I never bet on my team. It’s a rule I’ve followed since I was in high school, when I wagered with a Dons-supporting friend that Rangers would beat Aberdeen. Rangers lost, and I am convinced to this day we would have beaten them if I hadn’t made that bet.
So allow me to sit on the fence while I preview this weekend’s SPL finale.
Before the final round of games, Rangers sit one point ahead of Celtic, with a lesser goal difference. If Rangers beat Kilmarnock on Sunday, they win the league. If Rangers draw, which they did in September 2009 with fundamentally the same set of players, then Celtic need to win at home against Motherwell to claim the title. If Rangers lose, a draw will be good enough for Celtic.
Rangers last lost in Kilmarnock in May 1994 in a meaningless game: the Ibrox side had already wrapped up the league title. You have to go back to 1979/80 for the previous Killie home win against the light blues. While I won’t be betting, it’s fair to say Rangers are favourites.
So, if Celtic win the league, I will have to tip my RFC baseball cap and say “Well done, Mr Lennon.”
Ignoring all the off-field shite, about which enough has been said and no doubt more will be after the events at Tynecastle this week, you will have done a remarkable job of transforming Tony Mowbray’s appallingly weak team into champions within a single season. Walter Smith took 18 months to claim a title after inheriting Paul Le Guen’s equally spineless side.
At the beginning of August I was sceptical as to how a group of unknowns from places like Israel, Honduras, and Scunthorpe could come together to form a team that is mentally tough enough to challenge the experienced and close-knit side built by Walter Smith. But Izaguirre’s relentless surges up and down the left wing have made him the player’s player of the season, Keyal has eclipsed Scott Brown in midfield, and Hooper is the type of goal-hungry poacher that Rangers could use (instead of Kyle Lafferty).
Kris Commons will have proved to have been the buy of the season. For less than one per cent of an Andy Carroll, you acquired an experienced international winger with a knack for scoring key goals and a better haircut than the player 100 times his price. And you stole him from under the nose of Rangers.
You also achieved one of your club’s best results in years when you came to Ibrox in January and left with three points, despite having been written off by everyone outside Parkhead (except, probably, Walter Smith, who knows better than to believe the papers). And you did it with Giorgio Samaras, too – that was a surprise.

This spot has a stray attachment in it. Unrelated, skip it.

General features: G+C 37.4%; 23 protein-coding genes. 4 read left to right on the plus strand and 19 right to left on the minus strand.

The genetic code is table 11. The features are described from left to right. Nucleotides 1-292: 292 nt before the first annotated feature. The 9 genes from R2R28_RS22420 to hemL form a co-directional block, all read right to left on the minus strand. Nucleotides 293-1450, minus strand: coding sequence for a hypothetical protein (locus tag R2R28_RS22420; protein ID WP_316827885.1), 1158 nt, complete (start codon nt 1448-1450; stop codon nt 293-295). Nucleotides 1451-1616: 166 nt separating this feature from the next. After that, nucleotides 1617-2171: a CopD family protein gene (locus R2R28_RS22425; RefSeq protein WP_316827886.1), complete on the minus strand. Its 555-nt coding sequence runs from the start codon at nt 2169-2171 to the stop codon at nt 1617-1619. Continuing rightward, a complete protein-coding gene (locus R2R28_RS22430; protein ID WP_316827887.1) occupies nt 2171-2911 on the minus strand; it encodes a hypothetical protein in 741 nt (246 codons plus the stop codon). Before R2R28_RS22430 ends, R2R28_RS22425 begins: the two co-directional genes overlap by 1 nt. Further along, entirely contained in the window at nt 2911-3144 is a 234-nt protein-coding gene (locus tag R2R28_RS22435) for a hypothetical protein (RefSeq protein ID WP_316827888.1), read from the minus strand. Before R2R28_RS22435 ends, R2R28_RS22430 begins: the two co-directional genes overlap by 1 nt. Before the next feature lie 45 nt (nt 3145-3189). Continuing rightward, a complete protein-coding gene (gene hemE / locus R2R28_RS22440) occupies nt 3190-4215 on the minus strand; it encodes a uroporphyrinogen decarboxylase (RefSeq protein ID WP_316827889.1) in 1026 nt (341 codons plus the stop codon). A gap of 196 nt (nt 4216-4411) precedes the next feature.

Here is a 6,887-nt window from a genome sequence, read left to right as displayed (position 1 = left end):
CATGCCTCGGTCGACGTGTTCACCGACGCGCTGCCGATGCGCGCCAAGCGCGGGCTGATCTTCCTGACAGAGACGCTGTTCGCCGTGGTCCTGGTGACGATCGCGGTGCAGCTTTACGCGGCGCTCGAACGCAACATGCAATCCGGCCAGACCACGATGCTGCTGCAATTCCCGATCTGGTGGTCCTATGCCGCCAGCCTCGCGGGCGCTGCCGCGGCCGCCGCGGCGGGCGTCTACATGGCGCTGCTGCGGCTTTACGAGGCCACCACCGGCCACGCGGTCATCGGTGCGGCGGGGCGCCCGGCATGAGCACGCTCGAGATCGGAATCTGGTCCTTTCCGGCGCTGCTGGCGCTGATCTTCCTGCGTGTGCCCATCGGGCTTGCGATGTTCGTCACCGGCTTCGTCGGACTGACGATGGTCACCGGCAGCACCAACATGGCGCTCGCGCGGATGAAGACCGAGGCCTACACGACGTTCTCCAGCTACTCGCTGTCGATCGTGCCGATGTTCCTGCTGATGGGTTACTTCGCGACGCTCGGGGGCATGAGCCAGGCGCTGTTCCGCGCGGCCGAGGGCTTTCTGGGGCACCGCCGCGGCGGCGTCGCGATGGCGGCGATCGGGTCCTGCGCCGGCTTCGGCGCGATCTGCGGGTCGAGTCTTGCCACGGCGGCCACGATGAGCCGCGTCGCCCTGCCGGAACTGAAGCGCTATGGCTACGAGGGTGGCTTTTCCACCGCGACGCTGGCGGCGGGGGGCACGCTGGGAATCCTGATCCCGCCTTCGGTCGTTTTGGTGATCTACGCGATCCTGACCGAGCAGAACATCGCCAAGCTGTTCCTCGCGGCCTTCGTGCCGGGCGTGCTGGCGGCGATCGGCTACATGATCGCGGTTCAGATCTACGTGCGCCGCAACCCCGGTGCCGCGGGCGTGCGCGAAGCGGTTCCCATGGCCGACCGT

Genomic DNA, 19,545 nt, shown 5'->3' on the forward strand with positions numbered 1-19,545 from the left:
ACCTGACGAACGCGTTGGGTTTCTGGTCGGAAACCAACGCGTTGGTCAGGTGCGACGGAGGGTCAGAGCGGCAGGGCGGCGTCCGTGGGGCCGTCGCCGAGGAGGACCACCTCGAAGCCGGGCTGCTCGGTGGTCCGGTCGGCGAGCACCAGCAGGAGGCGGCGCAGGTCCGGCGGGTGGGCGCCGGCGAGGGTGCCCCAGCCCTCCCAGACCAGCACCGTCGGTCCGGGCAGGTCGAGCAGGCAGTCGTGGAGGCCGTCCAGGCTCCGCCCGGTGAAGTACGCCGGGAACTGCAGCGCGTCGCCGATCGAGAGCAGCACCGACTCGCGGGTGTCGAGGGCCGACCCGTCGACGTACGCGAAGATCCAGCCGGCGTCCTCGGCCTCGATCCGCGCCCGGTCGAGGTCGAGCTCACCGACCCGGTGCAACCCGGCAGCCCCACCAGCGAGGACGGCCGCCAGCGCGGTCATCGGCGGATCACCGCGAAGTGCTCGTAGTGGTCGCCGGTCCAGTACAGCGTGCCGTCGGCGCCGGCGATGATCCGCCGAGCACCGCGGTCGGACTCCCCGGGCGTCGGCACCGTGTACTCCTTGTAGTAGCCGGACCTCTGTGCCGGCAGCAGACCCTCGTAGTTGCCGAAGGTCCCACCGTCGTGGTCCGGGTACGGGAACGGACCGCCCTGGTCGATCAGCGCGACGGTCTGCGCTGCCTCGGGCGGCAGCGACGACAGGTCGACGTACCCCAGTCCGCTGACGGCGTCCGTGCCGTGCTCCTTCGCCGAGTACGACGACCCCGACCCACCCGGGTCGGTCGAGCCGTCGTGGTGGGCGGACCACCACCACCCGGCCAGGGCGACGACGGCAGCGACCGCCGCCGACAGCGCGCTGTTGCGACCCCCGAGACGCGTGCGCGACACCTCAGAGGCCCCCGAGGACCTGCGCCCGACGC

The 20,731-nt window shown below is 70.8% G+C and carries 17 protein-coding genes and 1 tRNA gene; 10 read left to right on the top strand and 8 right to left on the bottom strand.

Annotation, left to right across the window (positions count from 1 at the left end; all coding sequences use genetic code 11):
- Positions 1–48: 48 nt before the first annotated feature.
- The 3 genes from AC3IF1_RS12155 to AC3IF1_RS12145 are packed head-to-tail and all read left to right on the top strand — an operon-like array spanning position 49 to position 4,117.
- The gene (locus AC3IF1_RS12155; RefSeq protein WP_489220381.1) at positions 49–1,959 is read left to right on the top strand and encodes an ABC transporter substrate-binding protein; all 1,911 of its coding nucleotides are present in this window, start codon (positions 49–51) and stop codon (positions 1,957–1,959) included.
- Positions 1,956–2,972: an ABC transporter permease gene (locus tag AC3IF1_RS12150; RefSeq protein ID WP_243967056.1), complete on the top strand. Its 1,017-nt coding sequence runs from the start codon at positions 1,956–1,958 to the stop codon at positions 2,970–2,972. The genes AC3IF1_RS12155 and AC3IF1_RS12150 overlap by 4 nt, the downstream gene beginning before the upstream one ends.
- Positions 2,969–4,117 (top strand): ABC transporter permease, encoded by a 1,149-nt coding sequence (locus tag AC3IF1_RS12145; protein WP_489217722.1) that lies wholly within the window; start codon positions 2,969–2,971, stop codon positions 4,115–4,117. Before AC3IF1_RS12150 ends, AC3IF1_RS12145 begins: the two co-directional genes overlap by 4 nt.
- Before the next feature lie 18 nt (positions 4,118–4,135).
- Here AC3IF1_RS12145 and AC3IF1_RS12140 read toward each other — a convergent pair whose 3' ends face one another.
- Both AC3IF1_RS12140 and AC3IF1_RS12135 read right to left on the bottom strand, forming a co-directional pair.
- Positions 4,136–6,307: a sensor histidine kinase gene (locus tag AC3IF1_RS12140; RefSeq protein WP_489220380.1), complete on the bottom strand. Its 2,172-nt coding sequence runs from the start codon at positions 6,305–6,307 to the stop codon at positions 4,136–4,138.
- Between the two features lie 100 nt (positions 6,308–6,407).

So, Mr Lennon, if Celtic win the league I will say: well done.
But if Rangers win the league, I will call Lloyds TSB and tell them they should appoint Walter Smith as CEO.
A league championship this weekend would be one of his greatest achievements.
A club that sold its top striker halfway through the season, that is captained by a 41-year-old, that has played its right-back in every position on the park bar goalie and striker, that has fielded a team with five loanee players (one of them being Ricky Foster, FFS) – a club like that has no right to win the league.
But despite all the constraints imposed by “the bank that likes to say yes”, the divine cardigan Walter Smith has kept his team focused through moments of elation (a late, late winner at Tynecastle) and times of deflation (consecutive league pumpings by Celtic). He kept them focused on football, ignoring the takeover shenanigans, the shame game blame, and more recently the FARE play sectarian award from UEFA.
So, Lloyds, I think Walter is exactly what you need: a seasoned manager who can coax top-quality performance out of his people while operating under painful financial constraints in the face of public opprobrium. He can even take an Ibrox song with him: “No-one likes us, we don’t care.” Perfect for a bailed-out financial institution in this day and age, no?
We’ll find out on Sunday if I have to phone Parkhead or call the bank. Let battle commence, and may the best team win. As long as it’s the Rangers.
Helicopter Sunday 2005